The Long Trek Home, Both Ways

From Honduras to Powderly, and Back Again.


As a little boy, Jorge Madrid remembers looking out across the green ocean from the mountainside in Honduras, squinting his eyes just so…as children will, imagining his mother in America, waiving back to him. You see, he didn’t know his mom, she left Jorge in Honduras with his grandmother. The lifestyle he remembers is that food was sparse, eating only mangos or bananas for breakfast if they were lucky. He knows he was a sickly child with a big belly and very skinny and because of that he didn’t get to attend school very often. Madrid remembers his grandmother’s house was made of metal, or “tin, like they use in barns” he said, with a dirt floor, no plumbing, and a clay stove.

As a child, he recalls his aunt came to visit in Honduras, and they all decided to walk to America. The group had 5 adults, including Madrid’s grandmother, 4 children, and a parrot. The trek took about a year, and Madrid is pensive about the memories. The Guatemalan jungle was a rough part of the trip. The monkeys took particular interest in the group, as they were passing through, at times becoming aggressive because the monkeys didn’t want the people there.

The group crossed many rivers, lakes, and numerous mountains. In the middle of Mexico, the entourage was caught and placed in jail for deportation back to Guatemala. The children were looking at this as a grand adventure, having come from the jungle. One night the adults gathered the group and they escaped together, by walking the Rail Road tracks and once again the journey was underway. Madrid remembers eating birds as they walked along, eating and drinking whatever they could find and it was in Mexico that he experienced Christmas and Halloween or ‘The Day of the Dead’ for the first time.

The group entered the U.S. in Texas, via the Rio Bravo River. Two strangers had an intertube that the children used to help them float because they were too young to swim. He remembers all the adults and children…and the parrot…got into a 2 door blue Ford Mustang. During the drive, they ended up in the Stanley area, near Owensboro, where they stopped to rest, and a church was able to help them. Instead of heading to New York City, which was the plan, Madrid’s mother came to Western Kentucky and joined her family. This was the first time that Jorge met his mother. The family decided they would stay in this region because the lifestyle was more appealing than New York City. Unfortunately, the parrot died during this portion of the trip.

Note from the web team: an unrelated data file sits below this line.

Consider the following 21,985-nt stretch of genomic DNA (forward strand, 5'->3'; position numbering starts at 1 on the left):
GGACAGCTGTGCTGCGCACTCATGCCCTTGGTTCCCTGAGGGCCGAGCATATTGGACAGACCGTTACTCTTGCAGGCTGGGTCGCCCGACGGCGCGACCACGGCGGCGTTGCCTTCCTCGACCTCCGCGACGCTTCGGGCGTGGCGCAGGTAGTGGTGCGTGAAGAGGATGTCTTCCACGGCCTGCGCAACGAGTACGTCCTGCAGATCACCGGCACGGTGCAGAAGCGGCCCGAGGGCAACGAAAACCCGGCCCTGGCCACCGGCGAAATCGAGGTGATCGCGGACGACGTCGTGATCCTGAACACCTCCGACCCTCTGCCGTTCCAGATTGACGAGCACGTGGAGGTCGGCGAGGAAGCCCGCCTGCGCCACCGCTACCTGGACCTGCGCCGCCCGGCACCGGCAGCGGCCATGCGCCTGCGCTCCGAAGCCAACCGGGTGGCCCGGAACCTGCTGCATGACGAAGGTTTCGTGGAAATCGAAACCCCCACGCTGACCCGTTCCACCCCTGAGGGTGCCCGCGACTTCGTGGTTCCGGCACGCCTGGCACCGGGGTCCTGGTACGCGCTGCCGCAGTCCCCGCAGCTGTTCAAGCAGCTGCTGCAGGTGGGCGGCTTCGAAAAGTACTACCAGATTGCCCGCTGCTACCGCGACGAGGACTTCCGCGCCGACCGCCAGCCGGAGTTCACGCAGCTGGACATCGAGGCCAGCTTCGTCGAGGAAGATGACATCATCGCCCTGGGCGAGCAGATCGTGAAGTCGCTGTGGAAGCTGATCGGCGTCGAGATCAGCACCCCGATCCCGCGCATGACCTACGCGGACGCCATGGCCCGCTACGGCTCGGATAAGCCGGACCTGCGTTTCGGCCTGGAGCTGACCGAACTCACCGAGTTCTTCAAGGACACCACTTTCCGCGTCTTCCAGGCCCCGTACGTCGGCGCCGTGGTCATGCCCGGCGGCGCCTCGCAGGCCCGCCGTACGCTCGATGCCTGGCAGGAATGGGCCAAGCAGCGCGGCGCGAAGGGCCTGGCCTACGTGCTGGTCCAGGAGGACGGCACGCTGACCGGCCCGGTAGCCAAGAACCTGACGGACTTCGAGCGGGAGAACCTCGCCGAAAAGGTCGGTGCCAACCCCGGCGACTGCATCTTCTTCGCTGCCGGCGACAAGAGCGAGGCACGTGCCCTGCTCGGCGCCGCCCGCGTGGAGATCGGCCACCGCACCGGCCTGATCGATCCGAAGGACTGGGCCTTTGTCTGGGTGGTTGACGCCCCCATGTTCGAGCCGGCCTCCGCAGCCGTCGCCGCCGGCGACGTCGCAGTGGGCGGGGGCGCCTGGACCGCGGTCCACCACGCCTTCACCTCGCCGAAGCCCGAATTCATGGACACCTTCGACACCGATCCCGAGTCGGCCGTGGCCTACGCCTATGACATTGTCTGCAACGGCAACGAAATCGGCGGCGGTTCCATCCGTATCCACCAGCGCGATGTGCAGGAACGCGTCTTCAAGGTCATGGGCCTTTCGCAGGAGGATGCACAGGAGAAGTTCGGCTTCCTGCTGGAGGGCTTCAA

The family lived at the Daniel Patino shelter in Owensboro for 4-5 years and it was there that Madrid really learned what it was to be a kid. He knows he was blessed to get to experience these new and exciting things, field trips for example. Madrid went on to graduate from Apollo H.S. in 2006, and earned a full scholarship for community college, but lost it because he was not a citizen of the U.S. However his high school sweetheart turned wife Savanah would make sure he rectified that. After interviewing and studying to become a U.S. Citizen Madrid tested and with a perfect score became a citizen in 2013. The Madrid’s are now parents to 9 year-old Sofia and 4 year-old Jolanda.

In 2003 at the age of 17, Jorge started with Kroger in Owensboro, and is now the Store Manager Assistant, and Operational Human Resources Manager, in Powderly. That is until September. The family is currently on a mission trip to Honduras for one week, and the second week of the trip they are planning to visit with family that still lives in the area where Jorge lived with his grandmother all those years ago. The plan is, in September Jorge, Savanah and their children will move to Honduras permanently as missionaries with El Ayudante.

Walking away from the life that he’s built, and walking back into the life he left, Madrid says “this is all in God’s plan.” Everything has fallen into place for the Madrid’s, and they are excited to start the next chapter of their life. Madrid is humble when talking about how blessed he’s been in the U.S., from his church family at Yellow Creek Baptist Church in Owensboro, to his family at Kroger. He’s leaving behind his grandmother and mother, but already plans to come back for the holidays when he can.

In Honduras, Madrid dreams of building a church or somewhere that children would have daily food, and can be safe. To have clinics available, with doctors and dentists. Also to help the native Hondurans learn to build stronger homes and water filtration systems, simply bringing a better life to everyone he can.


— Kathrine Newman-Timmons,



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